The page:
Vanessa Ogle Awarded Kluge Fellowship

Assistant Professor of History Vanessa Ogle has been awarded a Kluge Fellowship for 2013-2014. Funded by the Kluge Center at the Library of Congress, up to ten fellowships are awarded yearly to scholars conducting research in the humanities and social sciences, especially those whose studies are interdisciplinary, cross-cultural, or multilingual.

Ogle teaches and writes about international history, with a focus on interactions between Europe and the Middle East. Her first book, Contesting Time: The Global Struggle for Uniformity and its Unintended Consequences, follows European and American attempts to make clock times, calendars, and social time more uniform.

Ogle is currently working on Owning the Earth: The Struggle Over Natural Resources, a history of debates over who has the right to own and access resources like minerals, oil, and water. Other future projects include the history of Tangier from the 1880s to the 1960s, and a biography of Elisabeth Achelis, who toured the world to promote a standardized, neutral world calendar in the interwar years and after WWII.

Arts & Sciences News

Michael C. Horowitz Awarded Department of Defense Grant to Lead Team on Study of Autonomous Systems and AI

Michael C. Horowitz, Professor of Political Science, will oversee the study of autonomous systems and artificial intelligence.

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Earthquakes at the Nanoscale

In collaboration with Robert Carpick and David Goldsby, Tian, who graduated from Penn in 2017 with a doctorate in physics, recently published a paper in Physical Review Letters which attempts to tackle these devastating natural phenomena by investigating the laws of friction at the smallest possible scale, the nanoscale.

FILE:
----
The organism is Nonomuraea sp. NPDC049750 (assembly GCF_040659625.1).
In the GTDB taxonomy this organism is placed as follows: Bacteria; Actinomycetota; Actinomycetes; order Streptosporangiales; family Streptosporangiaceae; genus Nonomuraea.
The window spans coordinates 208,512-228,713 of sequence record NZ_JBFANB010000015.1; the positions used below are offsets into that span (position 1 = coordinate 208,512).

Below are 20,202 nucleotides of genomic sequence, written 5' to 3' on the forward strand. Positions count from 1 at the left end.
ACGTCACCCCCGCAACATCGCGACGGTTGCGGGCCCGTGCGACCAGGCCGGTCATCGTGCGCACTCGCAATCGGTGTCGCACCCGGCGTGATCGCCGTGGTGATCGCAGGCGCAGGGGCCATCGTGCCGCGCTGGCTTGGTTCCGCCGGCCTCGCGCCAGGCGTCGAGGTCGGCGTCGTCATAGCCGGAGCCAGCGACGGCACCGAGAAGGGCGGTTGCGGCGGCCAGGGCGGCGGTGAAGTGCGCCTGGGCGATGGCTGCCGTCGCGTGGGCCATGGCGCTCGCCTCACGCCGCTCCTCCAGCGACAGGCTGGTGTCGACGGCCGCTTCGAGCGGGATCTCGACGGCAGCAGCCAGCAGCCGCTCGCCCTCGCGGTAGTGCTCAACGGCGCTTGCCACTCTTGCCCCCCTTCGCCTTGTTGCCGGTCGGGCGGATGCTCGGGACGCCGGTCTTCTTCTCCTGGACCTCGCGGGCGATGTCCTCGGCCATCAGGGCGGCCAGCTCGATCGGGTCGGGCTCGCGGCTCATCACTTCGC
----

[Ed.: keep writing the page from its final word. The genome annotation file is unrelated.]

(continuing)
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Doris Wagner Named Robert I. Williams Term Professor

A leader in the fields of plant biology, chromatin modification, and epigenetics, Wagner’s research focuses on understanding at the molecular level the complex changes that occur when an organism switches developmental programs.

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Wrongful Convictions Reported for 6 Percent of Crimes

A study from Penn criminologists results in the first general estimate for the prison population as a whole.

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Race Has a Place in Human Genetics Research, Philosopher Argues

Penn philosopher Quayshawn Spencer says there is a racial classification that’s medically useful to reliably sample human genetic diversity.

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Exploring the Sounds of the Middle Ages

Assistant Professor of Music Mary Channen Caldwell's freshman seminar course, “Hearing (in) the Middle Ages,” explores a range of sounds heard throughout the medieval period, whether produced by people, instruments, bells, or animals.

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